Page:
“If you see someone, even a family member, spending a lot of time with your child instead of his or her own peers, ask why. Parents would have no problem interrupting a stranger with their child, but they are uncomfortable asking Uncle Joe.”
By not bringing ‘Uncle Joe’ onto your prevention team, your child is vulnerable. Yet time and time again,parents tell me that they are nervous inviting a relative, or any caregiver for that matter, onto their prevention team. Parents tell me they worry about offending a relative, sounding “over protective” with a teacher, or accusatory with another parent.
Here’s my question to you: Are you willing to feel a little uncomfortable so your children don’t have to?
Tips for Inviting Caregivers onto Your Prevention Team
- Normalize the conversation. Inviting someone onto your prevention team isn’t about “grilling” a caregiver; it’s a conversation – an extension of the safety discussions you’re probably already having about other topics like allergies, wearing bike helmets, and so forth.
- Let the other person (e.g., parent, teacher, counselor, coach) know that you talk with all of your child’s caregivers about your child’s body‐safety rules, so the person you’re talking with doesn’t feel singled out.
- Parents tell me that it’s easier to initiate the conversation when they can reference a blog post, article, or workshop. For instance, one mom said to a neighbor before a play date, “Matt and I just went to a workshop called Parenting Safe Children, which is about keeping children safe from sexual abuse. We’re starting to have conversations with everyone in our son’s life about his body‐safety rules. Can I share some of the things I learned and get your thoughts as well? (By asking a question, you are getting buy‐in for the conversation, which makes it easier.)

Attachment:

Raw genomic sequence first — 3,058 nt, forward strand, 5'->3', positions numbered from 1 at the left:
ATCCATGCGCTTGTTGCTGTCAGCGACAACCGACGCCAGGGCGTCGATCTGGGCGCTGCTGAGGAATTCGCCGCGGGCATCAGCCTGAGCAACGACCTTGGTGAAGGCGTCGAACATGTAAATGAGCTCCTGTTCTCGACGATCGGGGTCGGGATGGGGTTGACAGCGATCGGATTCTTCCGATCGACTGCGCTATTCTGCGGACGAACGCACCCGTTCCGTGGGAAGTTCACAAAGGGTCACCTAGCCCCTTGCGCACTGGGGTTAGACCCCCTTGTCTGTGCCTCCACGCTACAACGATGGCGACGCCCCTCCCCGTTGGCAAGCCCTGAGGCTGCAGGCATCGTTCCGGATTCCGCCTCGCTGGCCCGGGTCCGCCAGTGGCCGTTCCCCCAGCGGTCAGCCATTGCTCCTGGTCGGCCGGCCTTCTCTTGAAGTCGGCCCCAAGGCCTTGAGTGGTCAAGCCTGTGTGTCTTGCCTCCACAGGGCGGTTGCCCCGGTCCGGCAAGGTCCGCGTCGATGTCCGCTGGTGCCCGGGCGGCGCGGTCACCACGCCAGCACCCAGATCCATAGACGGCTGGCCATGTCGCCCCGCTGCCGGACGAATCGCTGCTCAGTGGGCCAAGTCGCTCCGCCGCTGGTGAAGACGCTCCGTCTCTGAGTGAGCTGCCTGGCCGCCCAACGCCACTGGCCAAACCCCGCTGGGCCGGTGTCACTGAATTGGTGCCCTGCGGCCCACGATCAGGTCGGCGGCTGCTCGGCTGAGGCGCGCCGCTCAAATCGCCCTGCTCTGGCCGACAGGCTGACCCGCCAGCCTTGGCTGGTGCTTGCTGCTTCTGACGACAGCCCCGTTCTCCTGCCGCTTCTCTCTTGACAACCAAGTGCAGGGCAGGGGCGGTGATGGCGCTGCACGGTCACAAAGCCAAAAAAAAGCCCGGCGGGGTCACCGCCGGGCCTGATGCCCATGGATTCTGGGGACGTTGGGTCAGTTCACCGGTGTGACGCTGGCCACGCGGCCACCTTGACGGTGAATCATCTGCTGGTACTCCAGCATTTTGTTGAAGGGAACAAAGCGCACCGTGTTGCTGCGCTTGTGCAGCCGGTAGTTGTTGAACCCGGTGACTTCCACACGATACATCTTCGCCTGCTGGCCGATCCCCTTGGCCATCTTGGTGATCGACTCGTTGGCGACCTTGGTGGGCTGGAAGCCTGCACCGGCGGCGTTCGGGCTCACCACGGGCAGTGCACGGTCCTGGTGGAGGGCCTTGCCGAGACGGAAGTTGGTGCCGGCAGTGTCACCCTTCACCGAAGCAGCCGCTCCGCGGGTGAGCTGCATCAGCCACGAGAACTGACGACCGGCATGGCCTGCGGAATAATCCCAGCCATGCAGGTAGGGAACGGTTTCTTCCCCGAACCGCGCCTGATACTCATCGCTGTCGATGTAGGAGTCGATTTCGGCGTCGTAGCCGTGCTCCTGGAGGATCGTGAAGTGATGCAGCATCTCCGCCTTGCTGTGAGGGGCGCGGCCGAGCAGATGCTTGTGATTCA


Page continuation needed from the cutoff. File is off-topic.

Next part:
- The conversation is about matching expectations, and in the course of your discussion, here are four points to convey to every caregiver:
- My child is the boss of his/her body.
- We teach our children body‐safety rules.
- We teach our children to respect adults, but it’s okay for them to say “no” and tell if they ever feel unsafe.
- Our children do not keep secrets.
When talking with schools and youth organizations, I encourage parents to discuss three questions. You also have a right to ask for any written policies.
- Beyond background checks, what is the screening process for new hires?
- What kind of child sexual abuse prevention training do you offer staff and volunteers?
- What specific policies are in place to minimize the risk of child sexual abuse? (e.g., buddy system in which a teacher/counselor is never alone with a student/camper).
While it's important to teach children body‐safety rules and teach kids how to say "No" and tell an adult, ultimately it is an adult's responsibility to keep children safe. And the best way for adults to do this is by inviting all caregivers onto the family's prevention team and making body safety as regular a topic as bike helmets and seat belts.